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New Executive Order and SLA Guidance Restrict

By NYC Hospitality Alliance

The Governor has now issued the executive order that he announced yesterday, imposing new restrictions on alcohol sales

The Governor has now issued the executive order that he announced yesterday, imposing new restrictions on alcohol sales.  The State Liquor Authority has also issued new guidance, interpreting the executive order.


Broadly speaking, the new restrictions require that customers purchase food with alcohol.  Specifically, the new executive order and SLA guidance have the following requirements:

  • Customers consuming alcohol on-premises (i.e., in approved outdoor seating areas until indoor dining returns in NYC) must purchase a food item with their first alcohol order.  
  • Each customer must purchase their own food item with their first alcohol order.  However, a group of customers can share a food item if it provides enough food for the people sharing it.
  • A "food item" means, at minimum, sandwiches, soups, salads, or substantial appetizers such as nachos or wings.  Potato chips, popcorn, or similar snack items are not enough. 
  • The guidance only refers to food with the first alcohol order, and does not require customers to purchase food with any subsequent alcohol orders.
The guidance also slightly modifies the alcohol to-go rules:

  • Going forward, beer and cider sold to-go must be sold with a food item.  As the Alliance has previously advised, under the original to-go rules, beer and cider to-go did not need to be sold with a food item.  That is no longer the case.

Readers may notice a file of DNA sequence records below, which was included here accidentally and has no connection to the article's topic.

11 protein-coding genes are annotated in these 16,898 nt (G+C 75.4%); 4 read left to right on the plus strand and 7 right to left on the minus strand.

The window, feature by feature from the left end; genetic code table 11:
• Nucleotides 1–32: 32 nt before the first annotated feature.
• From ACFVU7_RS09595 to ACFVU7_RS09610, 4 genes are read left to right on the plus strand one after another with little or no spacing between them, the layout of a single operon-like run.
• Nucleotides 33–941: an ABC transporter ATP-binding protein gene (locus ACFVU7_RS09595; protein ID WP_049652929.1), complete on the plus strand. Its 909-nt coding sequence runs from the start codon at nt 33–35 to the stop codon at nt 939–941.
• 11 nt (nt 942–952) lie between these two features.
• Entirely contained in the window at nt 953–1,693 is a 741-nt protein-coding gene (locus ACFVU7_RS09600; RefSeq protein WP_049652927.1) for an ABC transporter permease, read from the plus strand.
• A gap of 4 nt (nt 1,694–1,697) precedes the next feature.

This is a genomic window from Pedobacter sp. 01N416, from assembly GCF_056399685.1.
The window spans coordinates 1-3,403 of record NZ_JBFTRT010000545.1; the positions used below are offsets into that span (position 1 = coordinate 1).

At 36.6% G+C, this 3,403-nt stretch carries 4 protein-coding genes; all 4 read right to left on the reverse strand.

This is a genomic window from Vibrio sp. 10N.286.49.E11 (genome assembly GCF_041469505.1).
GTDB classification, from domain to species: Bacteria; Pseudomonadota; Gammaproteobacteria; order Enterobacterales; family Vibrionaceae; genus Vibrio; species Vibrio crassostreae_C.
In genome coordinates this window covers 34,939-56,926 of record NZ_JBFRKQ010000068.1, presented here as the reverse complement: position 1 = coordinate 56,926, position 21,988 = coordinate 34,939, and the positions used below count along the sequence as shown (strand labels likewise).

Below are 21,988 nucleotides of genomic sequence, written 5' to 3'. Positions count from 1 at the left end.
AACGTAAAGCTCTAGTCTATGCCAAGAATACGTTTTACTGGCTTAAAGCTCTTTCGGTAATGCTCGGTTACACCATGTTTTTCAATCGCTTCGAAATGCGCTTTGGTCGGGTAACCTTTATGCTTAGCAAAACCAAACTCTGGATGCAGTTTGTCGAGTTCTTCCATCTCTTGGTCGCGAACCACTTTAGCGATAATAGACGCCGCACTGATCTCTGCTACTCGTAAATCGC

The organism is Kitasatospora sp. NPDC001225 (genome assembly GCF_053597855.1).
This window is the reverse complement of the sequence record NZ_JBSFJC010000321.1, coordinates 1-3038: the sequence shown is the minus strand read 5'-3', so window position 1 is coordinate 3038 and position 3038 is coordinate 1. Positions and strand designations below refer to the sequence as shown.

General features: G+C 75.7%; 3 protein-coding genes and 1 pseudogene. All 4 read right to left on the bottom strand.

• With that said, alcohol to-go is not otherwise impacted by the new executive order or SLA guidance. 


We understand that there will undoubtedly be questions about how this guidance applies in specific scenarios.  SLA will soon be posting a FAQs section about this guidance, as they have done in the past with other COVID-related guidance.

 
According to the SLA guidance, the goal of these new restrictions is to limit the "congregating and mingling that arise in a bar service/drinking only environment." We recognize the importance of compliance related to public health, but these executive orders are counterproductive and problematic as we explained in yesterday's alert, especially when we are so willing and interested in working collaboratively to keep people safe while supporting small businesses that are trying to survive. This Order is very problematic and unfair for the industry and even scarier for bars that offer a limited food menu and whose customers patronize their place primarily to have a drink, not a meal - it can shutter them. When business owners make the difficult and precise calculations about reopening, rehiring staff, ordering food, and ordering alcohol, they have the right to expect that liquor laws that bars and restaurants have relied on for almost ninety years will not be rolled back overnight. We hope to work with the Cuomo Administration cooperatively and proactively to modify this Order and address issues that may arise.  

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